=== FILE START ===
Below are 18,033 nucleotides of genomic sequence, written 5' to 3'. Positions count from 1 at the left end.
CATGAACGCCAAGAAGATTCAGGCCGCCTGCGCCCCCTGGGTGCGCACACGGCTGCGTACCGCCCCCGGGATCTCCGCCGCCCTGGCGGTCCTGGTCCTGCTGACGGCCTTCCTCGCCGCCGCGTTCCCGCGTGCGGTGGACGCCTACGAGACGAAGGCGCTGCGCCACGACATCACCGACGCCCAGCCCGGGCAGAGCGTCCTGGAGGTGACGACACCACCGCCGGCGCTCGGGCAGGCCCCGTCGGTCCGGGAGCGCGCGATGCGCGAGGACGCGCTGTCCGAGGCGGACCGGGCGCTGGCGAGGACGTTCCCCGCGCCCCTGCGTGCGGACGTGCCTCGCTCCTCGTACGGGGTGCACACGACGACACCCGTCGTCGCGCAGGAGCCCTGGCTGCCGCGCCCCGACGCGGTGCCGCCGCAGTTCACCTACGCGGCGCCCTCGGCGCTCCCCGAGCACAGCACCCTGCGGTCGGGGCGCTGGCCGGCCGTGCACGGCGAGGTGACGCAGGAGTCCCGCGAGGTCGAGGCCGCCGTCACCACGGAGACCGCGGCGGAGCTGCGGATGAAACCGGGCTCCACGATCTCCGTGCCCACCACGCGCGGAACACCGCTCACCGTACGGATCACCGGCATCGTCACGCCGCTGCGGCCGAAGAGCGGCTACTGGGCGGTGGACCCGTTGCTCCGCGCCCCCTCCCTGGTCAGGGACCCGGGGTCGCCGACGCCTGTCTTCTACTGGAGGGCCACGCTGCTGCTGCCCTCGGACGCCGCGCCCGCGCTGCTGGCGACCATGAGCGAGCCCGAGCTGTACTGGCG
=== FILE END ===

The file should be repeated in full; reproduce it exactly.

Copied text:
Below are 18,033 nucleotides of genomic sequence, written 5' to 3'. Positions count from 1 at the left end.
CATGAACGCCAAGAAGATTCAGGCCGCCTGCGCCCCCTGGGTGCGCACACGGCTGCGTACCGCCCCCGGGATCTCCGCCGCCCTGGCGGTCCTGGTCCTGCTGACGGCCTTCCTCGCCGCCGCGTTCCCGCGTGCGGTGGACGCCTACGAGACGAAGGCGCTGCGCCACGACATCACCGACGCCCAGCCCGGGCAGAGCGTCCTGGAGGTGACGACACCACCGCCGGCGCTCGGGCAGGCCCCGTCGGTCCGGGAGCGCGCGATGCGCGAGGACGCGCTGTCCGAGGCGGACCGGGCGCTGGCGAGGACGTTCCCCGCGCCCCTGCGTGCGGACGTGCCTCGCTCCTCGTACGGGGTGCACACGACGACACCCGTCGTCGCGCAGGAGCCCTGGCTGCCGCGCCCCGACGCGGTGCCGCCGCAGTTCACCTACGCGGCGCCCTCGGCGCTCCCCGAGCACAGCACCCTGCGGTCGGGGCGCTGGCCGGCCGTGCACGGCGAGGTGACGCAGGAGTCCCGCGAGGTCGAGGCCGCCGTCACCACGGAGACCGCGGCGGAGCTGCGGATGAAACCGGGCTCCACGATCTCCGTGCCCACCACGCGCGGAACACCGCTCACCGTACGGATCACCGGCATCGTCACGCCGCTGCGGCCGAAGAGCGGCTACTGGGCGGTGGACCCGTTGCTCCGCGCCCCCTCCCTGGTCAGGGACCCGGGGTCGCCGACGCCTGTCTTCTACTGGAGGGCCACGCTGCTGCTGCCCTCGGACGCCGCGCCCGCGCTGCTGGCGACCATGAGCGAGCCCGAGCTGTACTGGCG